On November 14, the NTBugTraq mailing list carried an announcement of a major security flaw in Outlook Web Access (OWA) 2003. However, the announcement contained little detail about the alleged flaw, reporting that “When you log in with your own credentials you may be logged into another user's mailbox at random and has \[sic\] full access to this user's mailbox.” Several news sites took this initial report and ran with it, announcing the existence of the flaw without describing it in detail, so many administrators were unclear about whether the problem was real and what caused it.
The vulnerability is real and occurs when you install Windows SharePoint Services (SPS) on an Exchange 2003 back-end server. SPS is a Windows Server 2003 component, so the vulnerability appears only on Windows 2003 servers. Let’s look at the problem in more detail to see how you can fix it--and whether the vulnerability is a serious one.
One of Exchange 2003’s key security changes is its support for end-to-end use of Kerberos authentication. Kerberos is the native authentication protocol for Windows 2003 and Windows 2000 Server and is designed to provide cryptographically secured strong authentication over untrusted networks. Kerberos is designed specifically to protect against attacks that can be mounted against other authentication methods, including man-in-the-middle attacks (in which an attacker sits between client and server, impersonating each to the other) and replay attacks (in which an attacker records credentials and “replays” them to gain access).
Installing SPS turns off Kerberos authentication for Microsoft IIS and enables Integrated Windows Authentication (IWA). This design is reasonable for a standalone SPS server because SPS users probably will use Web browsers to authenticate and because enabling Kerberos for use with IIS requires extra steps (as the Microsoft article “HOW TO: Configure Windows SharePoint Services to Use Kerberos Authentication” at http://support.microsoft.com/?id=832769 explains). However, the design introduces a new problem when you add Exchange to the mix.
As the Microsoft article "How to Disable HTTP Connection Reuse on a Microsoft Exchange Server 2003 Front-End Server" ( http://support.microsoft.com/?id=832749 ) explains, front-end servers can reuse connections to back-end servers. This ability improves the end-user experience by providing better performance but can lead to a situation in which two users, each connecting to the same front-end server, end up with sessions that use the same connection to the back-end server. That situation is fine when Kerberos authentication is in use but can lead to the problem that the NTBugTraq posting described when Kerberos is disabled.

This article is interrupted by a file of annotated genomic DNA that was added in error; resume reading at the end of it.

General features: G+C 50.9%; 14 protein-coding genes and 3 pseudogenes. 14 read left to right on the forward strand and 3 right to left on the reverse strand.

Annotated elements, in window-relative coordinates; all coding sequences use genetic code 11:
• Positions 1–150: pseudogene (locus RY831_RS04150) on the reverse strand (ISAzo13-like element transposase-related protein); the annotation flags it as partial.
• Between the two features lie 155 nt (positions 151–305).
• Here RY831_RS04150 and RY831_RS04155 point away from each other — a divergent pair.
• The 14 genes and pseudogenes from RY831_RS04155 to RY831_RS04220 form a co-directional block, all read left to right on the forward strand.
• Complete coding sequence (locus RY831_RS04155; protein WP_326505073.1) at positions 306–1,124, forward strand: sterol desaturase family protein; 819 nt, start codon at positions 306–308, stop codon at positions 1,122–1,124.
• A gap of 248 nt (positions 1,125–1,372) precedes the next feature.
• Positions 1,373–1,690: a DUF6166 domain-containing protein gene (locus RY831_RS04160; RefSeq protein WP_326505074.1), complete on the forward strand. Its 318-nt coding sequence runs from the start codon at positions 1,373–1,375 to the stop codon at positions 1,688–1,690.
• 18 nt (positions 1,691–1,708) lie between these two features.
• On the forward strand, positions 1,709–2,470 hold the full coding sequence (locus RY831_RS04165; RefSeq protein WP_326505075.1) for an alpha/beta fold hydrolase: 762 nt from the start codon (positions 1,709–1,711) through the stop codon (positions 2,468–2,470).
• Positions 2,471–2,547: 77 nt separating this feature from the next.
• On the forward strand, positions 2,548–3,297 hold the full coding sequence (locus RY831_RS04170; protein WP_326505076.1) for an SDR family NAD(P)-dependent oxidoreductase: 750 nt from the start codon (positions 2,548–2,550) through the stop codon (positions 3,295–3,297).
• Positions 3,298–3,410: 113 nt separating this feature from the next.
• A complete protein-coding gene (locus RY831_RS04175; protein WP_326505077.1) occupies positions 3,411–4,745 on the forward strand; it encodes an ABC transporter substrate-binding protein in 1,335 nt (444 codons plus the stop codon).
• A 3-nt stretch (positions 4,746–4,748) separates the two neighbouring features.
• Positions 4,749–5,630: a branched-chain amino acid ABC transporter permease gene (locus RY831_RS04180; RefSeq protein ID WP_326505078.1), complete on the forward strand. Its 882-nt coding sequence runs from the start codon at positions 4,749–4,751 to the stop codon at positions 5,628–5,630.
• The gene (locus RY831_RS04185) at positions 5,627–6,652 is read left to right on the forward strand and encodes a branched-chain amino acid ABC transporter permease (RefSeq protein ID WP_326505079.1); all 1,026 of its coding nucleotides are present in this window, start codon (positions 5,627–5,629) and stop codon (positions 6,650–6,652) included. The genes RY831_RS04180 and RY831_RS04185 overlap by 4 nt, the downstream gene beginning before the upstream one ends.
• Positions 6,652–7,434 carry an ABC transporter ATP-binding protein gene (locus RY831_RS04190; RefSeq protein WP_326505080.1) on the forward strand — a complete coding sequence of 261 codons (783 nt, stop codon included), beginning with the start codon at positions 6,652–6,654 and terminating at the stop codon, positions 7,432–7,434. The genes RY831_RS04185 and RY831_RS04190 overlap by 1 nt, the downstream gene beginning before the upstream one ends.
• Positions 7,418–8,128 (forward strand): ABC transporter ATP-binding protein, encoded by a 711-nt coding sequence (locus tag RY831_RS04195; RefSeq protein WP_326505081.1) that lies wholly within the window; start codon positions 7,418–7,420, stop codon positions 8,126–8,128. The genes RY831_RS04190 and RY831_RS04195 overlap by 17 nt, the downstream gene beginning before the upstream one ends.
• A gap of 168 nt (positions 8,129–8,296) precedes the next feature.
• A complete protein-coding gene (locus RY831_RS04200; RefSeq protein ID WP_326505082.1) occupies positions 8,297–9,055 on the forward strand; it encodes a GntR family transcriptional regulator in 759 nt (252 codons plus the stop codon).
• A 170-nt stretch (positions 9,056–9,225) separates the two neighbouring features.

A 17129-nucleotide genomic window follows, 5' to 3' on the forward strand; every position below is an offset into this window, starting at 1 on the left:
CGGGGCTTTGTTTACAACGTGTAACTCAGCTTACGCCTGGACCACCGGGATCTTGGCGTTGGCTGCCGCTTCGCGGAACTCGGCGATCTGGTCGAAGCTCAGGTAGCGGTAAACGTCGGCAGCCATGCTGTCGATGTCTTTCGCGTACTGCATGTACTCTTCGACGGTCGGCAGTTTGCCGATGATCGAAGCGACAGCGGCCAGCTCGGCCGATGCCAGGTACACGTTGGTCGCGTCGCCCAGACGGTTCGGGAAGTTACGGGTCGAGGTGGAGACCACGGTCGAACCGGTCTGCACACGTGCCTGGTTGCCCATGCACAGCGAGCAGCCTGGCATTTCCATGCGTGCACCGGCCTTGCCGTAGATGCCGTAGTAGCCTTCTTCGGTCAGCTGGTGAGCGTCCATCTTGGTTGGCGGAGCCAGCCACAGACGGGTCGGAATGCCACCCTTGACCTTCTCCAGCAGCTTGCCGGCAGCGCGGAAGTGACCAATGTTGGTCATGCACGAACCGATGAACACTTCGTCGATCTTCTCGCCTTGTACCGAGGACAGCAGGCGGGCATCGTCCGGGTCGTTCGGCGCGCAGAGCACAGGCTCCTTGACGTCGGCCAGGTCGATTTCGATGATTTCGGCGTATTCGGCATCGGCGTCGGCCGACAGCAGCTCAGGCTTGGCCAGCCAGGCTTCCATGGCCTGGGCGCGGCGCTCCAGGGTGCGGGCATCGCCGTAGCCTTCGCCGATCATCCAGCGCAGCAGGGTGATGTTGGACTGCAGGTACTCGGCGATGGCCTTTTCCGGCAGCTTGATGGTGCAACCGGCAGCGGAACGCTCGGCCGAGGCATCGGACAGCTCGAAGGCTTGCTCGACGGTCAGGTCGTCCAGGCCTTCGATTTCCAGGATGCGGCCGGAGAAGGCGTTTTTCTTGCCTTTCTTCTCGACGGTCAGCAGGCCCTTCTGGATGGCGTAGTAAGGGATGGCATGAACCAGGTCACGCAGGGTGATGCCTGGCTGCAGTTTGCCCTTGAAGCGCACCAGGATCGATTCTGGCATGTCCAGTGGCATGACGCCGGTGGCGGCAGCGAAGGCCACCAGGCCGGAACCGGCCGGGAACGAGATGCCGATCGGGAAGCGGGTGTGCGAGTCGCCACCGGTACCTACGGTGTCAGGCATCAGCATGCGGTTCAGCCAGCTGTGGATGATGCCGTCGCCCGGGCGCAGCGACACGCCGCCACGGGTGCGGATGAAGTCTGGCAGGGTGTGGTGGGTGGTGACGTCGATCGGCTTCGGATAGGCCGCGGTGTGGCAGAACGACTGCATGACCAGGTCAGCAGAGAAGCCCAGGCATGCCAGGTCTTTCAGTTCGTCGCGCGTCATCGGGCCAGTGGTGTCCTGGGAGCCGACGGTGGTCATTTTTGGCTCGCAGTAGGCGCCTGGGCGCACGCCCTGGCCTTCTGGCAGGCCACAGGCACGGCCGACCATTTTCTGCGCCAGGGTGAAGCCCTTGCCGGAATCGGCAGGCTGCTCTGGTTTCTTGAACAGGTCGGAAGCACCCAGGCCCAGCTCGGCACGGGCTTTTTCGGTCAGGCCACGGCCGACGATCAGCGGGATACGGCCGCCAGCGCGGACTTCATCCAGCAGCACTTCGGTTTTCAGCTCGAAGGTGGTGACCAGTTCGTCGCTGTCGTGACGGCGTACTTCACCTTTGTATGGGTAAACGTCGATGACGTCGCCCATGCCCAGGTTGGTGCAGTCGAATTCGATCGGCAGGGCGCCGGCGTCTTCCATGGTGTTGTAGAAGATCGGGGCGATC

Interestingly, the Exchange front-end code logs event ID 1000 from the ExProx service when it detects that Kerberos isn’t working properly. You might want to add that event to your monitoring regime to help you catch other circumstances in which Kerberos stops functioning (e.g., when an administrator explicitly disables it).
Is the vulnerability a huge threat? No. The flaw is worrisome in the sense that it arises from an unexpected (and, presumably, untested-for) interaction between two supported Microsoft products. However, Microsoft recommends that you keep running Exchange on dedicated servers on which you’ve disabled all services that aren’t necessary to Exchange, so sites that follow that recommendation have nothing to fear from this flaw. Moving forward, it’s probably safe to say that the executives who oversee the Windows and Exchange teams have vigorously reminded those teams of the importance of testing procedures--hopefully avoiding similar situations in the future.